We need big tankers sooner
April 17, 2013
The last of the big air tankers will take to the air this year to battle wildfires all across the country. That one of those tankers belongs to Minden Air is a point of pride for Carson Valley, but it is also a reminder of days gone by when the large tankers were based at Minden-Tahoe Airport.
Capable of dropping a payload of nearly 2,100 gallons, Minden Air's P2V Neptune is a welcome sight at a wildfire.
We remember when former East Fork Fire Chief Jim Reinhardt had a collection of model aircraft he'd modified as examples of air tankers. In the 1990s, the need didn't seem quite so desperate.
But now, with fewer and fewer big tankers available for firefighting, developing a new generation of fire bombers is more critical than ever.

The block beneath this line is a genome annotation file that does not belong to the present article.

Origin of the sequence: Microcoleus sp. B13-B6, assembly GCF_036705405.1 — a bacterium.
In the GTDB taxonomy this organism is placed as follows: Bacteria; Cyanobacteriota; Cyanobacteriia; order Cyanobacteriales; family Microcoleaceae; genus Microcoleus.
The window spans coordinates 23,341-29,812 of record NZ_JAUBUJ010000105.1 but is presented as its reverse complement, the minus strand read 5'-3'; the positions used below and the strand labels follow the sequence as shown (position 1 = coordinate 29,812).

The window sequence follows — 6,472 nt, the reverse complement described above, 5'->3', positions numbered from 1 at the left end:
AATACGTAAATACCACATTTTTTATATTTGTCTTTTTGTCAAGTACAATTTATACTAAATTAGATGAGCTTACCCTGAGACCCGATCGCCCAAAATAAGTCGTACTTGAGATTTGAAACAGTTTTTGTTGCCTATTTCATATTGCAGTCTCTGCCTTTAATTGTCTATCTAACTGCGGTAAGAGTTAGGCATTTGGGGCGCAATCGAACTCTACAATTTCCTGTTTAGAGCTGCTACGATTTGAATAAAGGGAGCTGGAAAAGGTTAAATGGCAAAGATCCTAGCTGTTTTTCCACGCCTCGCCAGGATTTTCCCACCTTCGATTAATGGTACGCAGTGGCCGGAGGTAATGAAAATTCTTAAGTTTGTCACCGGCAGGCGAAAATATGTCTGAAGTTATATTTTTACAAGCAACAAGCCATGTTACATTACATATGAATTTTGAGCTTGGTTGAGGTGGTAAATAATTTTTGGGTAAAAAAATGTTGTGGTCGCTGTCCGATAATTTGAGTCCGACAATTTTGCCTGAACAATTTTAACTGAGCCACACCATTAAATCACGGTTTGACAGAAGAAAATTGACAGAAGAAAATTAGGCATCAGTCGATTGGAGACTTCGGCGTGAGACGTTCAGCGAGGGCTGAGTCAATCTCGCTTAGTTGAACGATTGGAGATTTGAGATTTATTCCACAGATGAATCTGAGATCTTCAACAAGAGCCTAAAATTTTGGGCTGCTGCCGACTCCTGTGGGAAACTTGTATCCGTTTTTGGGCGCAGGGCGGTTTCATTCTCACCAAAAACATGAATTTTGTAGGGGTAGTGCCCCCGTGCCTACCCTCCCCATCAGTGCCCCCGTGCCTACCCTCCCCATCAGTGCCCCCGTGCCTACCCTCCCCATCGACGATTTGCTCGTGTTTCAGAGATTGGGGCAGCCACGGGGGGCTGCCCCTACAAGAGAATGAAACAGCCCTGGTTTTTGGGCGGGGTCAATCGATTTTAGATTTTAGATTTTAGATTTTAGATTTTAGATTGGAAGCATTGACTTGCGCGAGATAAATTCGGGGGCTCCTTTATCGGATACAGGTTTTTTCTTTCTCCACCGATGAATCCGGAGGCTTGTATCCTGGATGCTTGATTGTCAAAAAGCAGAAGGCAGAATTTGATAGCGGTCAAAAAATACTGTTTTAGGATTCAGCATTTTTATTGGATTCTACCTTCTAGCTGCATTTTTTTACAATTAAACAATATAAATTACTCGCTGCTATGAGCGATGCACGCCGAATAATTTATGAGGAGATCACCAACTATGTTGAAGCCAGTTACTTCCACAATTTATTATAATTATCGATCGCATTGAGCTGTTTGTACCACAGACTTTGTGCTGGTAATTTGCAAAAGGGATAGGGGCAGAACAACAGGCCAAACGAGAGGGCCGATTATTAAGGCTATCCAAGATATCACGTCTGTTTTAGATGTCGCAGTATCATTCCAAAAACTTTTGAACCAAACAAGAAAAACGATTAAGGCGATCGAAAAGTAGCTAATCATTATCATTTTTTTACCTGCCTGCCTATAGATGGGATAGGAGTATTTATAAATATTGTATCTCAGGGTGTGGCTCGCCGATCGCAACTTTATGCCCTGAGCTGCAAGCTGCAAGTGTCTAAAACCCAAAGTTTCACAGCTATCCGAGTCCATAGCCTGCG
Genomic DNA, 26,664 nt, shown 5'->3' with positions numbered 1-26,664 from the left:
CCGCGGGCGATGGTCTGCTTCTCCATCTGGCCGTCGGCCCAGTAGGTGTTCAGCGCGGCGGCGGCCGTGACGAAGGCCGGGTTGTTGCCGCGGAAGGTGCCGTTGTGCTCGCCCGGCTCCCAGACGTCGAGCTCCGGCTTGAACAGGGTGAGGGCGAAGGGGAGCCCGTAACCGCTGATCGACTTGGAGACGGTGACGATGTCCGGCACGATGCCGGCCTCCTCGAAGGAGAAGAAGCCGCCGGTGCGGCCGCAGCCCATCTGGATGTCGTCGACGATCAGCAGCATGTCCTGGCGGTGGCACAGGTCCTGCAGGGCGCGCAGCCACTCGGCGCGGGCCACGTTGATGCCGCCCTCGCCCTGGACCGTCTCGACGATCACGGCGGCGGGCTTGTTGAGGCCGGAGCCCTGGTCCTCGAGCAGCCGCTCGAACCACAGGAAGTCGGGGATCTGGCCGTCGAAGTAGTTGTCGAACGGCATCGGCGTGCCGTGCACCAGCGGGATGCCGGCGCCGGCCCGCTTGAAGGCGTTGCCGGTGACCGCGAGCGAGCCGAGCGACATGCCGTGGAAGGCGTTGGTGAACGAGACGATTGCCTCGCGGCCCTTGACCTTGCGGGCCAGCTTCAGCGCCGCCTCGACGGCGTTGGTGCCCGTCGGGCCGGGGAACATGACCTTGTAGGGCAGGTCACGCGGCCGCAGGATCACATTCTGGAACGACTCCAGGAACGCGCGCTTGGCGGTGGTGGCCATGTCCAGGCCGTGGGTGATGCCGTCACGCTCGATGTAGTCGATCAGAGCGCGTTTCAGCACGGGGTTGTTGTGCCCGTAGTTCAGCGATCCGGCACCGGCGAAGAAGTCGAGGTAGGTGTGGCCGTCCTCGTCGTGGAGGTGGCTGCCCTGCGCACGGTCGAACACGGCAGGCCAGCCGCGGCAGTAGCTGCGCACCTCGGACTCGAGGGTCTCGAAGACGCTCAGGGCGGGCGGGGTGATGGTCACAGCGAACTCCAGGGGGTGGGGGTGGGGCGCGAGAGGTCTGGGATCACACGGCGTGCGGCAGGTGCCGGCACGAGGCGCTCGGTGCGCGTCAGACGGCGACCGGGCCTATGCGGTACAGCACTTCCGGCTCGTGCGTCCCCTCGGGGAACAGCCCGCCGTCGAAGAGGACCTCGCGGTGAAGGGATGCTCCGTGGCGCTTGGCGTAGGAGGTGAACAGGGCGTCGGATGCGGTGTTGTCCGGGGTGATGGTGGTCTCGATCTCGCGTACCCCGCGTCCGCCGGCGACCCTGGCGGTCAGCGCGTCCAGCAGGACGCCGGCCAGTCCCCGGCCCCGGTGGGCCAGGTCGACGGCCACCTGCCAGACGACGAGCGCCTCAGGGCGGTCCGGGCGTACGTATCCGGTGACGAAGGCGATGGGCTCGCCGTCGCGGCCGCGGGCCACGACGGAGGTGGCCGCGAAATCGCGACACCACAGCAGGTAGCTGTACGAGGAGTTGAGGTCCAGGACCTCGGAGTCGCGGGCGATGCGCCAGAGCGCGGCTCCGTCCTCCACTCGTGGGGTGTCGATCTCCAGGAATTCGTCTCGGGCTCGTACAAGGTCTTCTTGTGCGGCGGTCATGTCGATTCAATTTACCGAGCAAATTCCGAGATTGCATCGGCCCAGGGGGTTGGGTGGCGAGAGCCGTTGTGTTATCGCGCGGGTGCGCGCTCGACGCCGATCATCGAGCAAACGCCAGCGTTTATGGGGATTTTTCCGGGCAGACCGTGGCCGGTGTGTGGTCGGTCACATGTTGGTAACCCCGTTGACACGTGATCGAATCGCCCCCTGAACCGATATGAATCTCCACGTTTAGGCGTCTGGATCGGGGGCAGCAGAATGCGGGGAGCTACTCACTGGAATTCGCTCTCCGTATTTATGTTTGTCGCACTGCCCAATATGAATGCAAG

Fires aren't getting any cheaper to fight, either. With more people moving into what firefighters call the wildland interface, there's more than just trees to protect in the forest. A second dry winter in a row will make this a more severe fire season than last year's which scorched wide swaths of the Pine Nut Mountains and claimed two homes.
We know work is under way on the next generation of air tankers. A Bae-146 jet tanker out of Montana has been approved for a contract with the Forest Service, which said it will be announcing contracts for newer turbine-powered tankers. Those tankers can fly faster with heavier payloads. Hopefully, reinforcements will be available to help battle wildfires in the near future.